April 18, 2017


The Mystery of the Missing Lawsuits (Edward Whelan, 4/18/17, National Review)

Something remarkable has happened over the past year: nothing.

Exactly one year ago today, the Supreme Court in Gonzales v. Carhart rejected a facial challenge to the constitutionality of the federal Partial-Birth Abortion Act of 2003. Confronting "documented medical disagreement whether the Act's prohibition [on partial-birth abortion] would ever impose significant health risks on women," the five-justice majority ruled that such disagreement about health risks in particular circumstances did not warrant invalidating the act in its entirety. Instead, the Court virtually invited practitioners of partial-birth abortion and their allies to bring so-called as-applied challenges that would carve out from the Act's scope any circumstances in which partial-birth abortion might be shown to be necessary to preserve the mother's health. (See my essay "The Face-Off Over Partial-Birth Abortion" for a fuller discussion of the distinction between facial and as-applied challenges.)

In dissent, Justice Ginsburg predicted that these as-applied challenges would "be mounted swiftly, to ward off serious, sometimes irremediable harm, to women whose health would be endangered by the [Act's] prohibition." According to Ginsburg, "the record already includes hundreds and hundreds of pages of testimony identifying 'discrete and well-defined instances' in which recourse to an intact D&E [i.e., partial-birth abortion] would better protect the health of women with particular conditions."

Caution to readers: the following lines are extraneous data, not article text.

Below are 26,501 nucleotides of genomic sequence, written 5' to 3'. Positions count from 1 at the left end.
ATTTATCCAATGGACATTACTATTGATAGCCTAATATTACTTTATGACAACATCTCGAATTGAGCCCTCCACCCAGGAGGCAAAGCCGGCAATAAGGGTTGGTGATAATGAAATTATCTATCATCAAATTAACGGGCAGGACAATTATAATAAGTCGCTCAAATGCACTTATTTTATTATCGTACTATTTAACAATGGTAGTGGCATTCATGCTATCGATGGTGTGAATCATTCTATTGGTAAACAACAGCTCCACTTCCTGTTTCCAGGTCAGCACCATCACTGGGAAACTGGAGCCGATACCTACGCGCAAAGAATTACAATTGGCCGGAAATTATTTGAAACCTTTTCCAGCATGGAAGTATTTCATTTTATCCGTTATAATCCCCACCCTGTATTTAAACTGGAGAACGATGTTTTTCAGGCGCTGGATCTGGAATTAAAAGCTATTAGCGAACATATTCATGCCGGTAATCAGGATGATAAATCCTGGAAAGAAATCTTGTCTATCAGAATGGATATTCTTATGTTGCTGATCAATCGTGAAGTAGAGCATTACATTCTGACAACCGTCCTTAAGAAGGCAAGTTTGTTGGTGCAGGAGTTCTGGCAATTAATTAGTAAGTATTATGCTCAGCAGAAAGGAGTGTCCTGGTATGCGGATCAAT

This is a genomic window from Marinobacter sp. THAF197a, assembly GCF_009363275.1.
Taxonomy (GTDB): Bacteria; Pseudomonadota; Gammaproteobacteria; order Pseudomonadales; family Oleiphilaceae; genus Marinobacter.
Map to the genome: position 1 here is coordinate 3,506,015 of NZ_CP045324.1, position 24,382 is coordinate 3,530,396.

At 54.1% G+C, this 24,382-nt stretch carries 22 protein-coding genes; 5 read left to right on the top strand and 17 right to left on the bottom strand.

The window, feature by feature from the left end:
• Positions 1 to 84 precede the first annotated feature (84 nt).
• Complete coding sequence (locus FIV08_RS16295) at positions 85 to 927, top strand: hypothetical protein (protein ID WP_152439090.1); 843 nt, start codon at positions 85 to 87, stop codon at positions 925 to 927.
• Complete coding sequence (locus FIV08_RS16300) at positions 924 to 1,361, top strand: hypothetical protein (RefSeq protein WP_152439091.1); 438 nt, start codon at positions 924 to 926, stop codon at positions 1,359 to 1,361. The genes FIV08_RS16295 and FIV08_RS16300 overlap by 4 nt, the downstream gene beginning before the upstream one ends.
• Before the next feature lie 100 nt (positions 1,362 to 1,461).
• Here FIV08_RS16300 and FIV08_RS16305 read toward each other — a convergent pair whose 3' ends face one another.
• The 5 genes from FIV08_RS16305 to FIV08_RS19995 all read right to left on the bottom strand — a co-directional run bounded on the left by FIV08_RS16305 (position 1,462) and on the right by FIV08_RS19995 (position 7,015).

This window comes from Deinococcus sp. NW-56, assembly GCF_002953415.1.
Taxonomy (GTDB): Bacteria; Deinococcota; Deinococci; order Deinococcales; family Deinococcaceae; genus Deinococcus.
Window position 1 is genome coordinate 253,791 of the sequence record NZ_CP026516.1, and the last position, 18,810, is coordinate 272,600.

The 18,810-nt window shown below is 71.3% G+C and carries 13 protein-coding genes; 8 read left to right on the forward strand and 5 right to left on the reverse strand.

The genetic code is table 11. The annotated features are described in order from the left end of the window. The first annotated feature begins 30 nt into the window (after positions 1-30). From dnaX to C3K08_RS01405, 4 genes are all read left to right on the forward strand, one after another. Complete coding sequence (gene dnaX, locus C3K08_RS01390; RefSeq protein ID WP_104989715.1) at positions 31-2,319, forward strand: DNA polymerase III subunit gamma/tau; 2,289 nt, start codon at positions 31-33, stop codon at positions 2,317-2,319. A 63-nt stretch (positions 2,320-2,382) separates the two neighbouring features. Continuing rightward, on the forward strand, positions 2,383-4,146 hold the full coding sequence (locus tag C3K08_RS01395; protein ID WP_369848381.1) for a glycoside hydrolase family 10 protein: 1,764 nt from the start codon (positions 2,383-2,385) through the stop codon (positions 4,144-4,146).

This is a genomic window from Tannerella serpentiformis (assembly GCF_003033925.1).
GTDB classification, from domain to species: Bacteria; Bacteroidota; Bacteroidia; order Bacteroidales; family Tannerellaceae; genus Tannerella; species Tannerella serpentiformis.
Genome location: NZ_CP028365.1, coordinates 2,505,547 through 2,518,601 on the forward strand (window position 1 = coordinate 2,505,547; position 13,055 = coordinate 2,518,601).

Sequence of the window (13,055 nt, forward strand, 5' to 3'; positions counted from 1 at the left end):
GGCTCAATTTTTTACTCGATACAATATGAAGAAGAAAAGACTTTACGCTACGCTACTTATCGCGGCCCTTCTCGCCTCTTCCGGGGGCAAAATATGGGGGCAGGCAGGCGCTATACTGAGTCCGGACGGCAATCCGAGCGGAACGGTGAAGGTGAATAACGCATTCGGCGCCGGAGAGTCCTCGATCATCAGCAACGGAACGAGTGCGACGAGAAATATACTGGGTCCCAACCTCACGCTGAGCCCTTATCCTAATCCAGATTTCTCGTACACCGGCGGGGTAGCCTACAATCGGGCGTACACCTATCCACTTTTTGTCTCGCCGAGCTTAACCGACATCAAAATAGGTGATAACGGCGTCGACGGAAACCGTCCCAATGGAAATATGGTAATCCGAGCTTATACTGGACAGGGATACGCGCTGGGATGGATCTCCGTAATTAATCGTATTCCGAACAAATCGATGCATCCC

So how many as-applied challenges have been filed over the past year? Zero. [...]

Let me offer my own best guess why the abortion industry has brought no as-applied challenges over the past year: It realizes that it has no prospect of winning because its vaunted medical evidence is, and always has been, very feeble.

That was clearly the assessment of the judge who most carefully examined the evidence, federal district judge (and Clinton appointee) Richard Conway Casey. In his lengthy 2004 ruling in National Abortion Federation v. Ashcroft, Judge Casey concluded that the government's expert witnesses "reasonably and effectively refuted Plaintiffs' proffered bases for the opinion that [partial-birth abortion] has safety advantages over other second-trimester abortion procedures." Casey stated that the government's experts had demonstrated that some of the proffered reasons were "incoherent" and not "credible" and that others were "merely theoretical." Providing examples of several meritless claims, Casey categorically stated: "In no case involving these or other maternal health conditions could Plaintiffs point to a specific patient or actual circumstance in which [partial-birth abortion] w
as necessary to protect a woman's health."

Posted by at April 18, 2017 10:11 AM